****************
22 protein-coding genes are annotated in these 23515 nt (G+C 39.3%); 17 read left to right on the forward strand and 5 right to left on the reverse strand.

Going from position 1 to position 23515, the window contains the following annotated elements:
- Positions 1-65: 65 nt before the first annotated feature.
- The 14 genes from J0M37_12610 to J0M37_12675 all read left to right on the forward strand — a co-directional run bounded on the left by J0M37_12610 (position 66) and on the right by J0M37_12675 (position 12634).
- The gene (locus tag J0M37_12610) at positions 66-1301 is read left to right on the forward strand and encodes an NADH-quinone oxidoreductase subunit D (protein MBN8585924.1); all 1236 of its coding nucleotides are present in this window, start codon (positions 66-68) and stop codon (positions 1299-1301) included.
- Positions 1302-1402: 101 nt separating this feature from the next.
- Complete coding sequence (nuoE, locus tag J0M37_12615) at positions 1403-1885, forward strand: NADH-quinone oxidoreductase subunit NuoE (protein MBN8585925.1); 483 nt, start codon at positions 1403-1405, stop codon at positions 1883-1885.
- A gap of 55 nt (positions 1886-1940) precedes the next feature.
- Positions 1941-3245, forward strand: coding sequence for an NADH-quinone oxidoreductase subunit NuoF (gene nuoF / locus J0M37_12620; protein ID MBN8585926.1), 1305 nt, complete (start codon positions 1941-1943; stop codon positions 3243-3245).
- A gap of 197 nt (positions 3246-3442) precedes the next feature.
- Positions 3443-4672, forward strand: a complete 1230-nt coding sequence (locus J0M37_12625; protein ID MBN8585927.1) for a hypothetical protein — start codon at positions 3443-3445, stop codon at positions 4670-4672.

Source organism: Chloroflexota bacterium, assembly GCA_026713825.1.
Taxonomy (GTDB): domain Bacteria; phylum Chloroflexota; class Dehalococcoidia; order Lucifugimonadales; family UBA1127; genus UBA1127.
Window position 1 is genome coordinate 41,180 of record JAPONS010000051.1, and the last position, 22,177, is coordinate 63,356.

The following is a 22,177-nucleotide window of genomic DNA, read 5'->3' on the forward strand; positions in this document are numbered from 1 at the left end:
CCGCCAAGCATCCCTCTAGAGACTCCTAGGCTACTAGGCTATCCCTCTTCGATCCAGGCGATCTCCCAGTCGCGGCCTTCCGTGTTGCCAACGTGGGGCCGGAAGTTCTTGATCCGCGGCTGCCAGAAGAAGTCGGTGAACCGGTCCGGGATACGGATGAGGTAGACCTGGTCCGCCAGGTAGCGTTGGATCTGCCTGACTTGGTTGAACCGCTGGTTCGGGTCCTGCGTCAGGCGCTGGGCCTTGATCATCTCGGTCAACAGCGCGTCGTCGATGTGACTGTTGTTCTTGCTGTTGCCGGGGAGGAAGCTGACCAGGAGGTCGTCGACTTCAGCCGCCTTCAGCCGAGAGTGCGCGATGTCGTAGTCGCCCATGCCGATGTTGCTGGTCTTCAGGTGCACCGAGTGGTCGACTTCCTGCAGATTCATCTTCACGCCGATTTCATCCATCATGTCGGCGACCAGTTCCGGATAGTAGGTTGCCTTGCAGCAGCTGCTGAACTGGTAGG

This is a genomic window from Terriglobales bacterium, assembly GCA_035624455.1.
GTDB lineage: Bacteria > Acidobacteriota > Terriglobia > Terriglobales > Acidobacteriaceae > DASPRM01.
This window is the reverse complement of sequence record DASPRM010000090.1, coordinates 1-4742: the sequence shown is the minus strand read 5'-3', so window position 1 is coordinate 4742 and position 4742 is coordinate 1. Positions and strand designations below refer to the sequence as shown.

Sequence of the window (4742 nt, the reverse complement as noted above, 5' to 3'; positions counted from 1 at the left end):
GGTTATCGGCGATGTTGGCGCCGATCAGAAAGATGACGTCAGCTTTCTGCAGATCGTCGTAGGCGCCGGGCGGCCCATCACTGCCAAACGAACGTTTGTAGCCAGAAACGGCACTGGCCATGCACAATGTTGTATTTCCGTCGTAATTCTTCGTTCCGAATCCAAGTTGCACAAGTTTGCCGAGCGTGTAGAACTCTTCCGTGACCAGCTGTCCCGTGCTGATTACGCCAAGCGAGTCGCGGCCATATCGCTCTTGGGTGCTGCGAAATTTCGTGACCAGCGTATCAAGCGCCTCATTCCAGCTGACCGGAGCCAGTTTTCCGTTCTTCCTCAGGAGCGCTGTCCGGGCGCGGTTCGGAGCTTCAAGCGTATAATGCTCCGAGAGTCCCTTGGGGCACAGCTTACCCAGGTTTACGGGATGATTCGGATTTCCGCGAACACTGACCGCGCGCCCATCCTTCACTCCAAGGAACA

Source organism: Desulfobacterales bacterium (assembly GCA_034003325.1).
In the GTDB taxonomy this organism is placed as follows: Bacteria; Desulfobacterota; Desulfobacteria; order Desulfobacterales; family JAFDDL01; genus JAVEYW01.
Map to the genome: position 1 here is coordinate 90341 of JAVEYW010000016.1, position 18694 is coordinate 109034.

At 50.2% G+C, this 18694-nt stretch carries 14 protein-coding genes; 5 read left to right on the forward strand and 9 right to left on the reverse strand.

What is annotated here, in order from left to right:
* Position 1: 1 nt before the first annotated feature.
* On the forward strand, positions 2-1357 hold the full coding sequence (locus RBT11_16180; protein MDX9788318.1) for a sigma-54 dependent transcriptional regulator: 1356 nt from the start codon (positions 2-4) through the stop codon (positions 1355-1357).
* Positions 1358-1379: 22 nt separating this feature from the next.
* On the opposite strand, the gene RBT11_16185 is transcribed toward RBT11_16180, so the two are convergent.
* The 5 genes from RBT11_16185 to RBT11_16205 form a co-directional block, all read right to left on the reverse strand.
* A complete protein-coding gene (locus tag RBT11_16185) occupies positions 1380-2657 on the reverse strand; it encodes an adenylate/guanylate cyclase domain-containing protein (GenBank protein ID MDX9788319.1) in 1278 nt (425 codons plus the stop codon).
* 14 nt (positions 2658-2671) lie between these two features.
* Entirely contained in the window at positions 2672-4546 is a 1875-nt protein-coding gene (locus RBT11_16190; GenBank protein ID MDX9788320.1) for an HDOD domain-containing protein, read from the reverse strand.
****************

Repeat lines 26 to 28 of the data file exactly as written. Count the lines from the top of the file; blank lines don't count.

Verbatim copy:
What is annotated here, in order from left to right:
* Position 1: 1 nt before the first annotated feature.
* On the forward strand, positions 2-1357 hold the full coding sequence (locus RBT11_16180; protein MDX9788318.1) for a sigma-54 dependent transcriptional regulator: 1356 nt from the start codon (positions 2-4) through the stop codon (positions 1355-1357).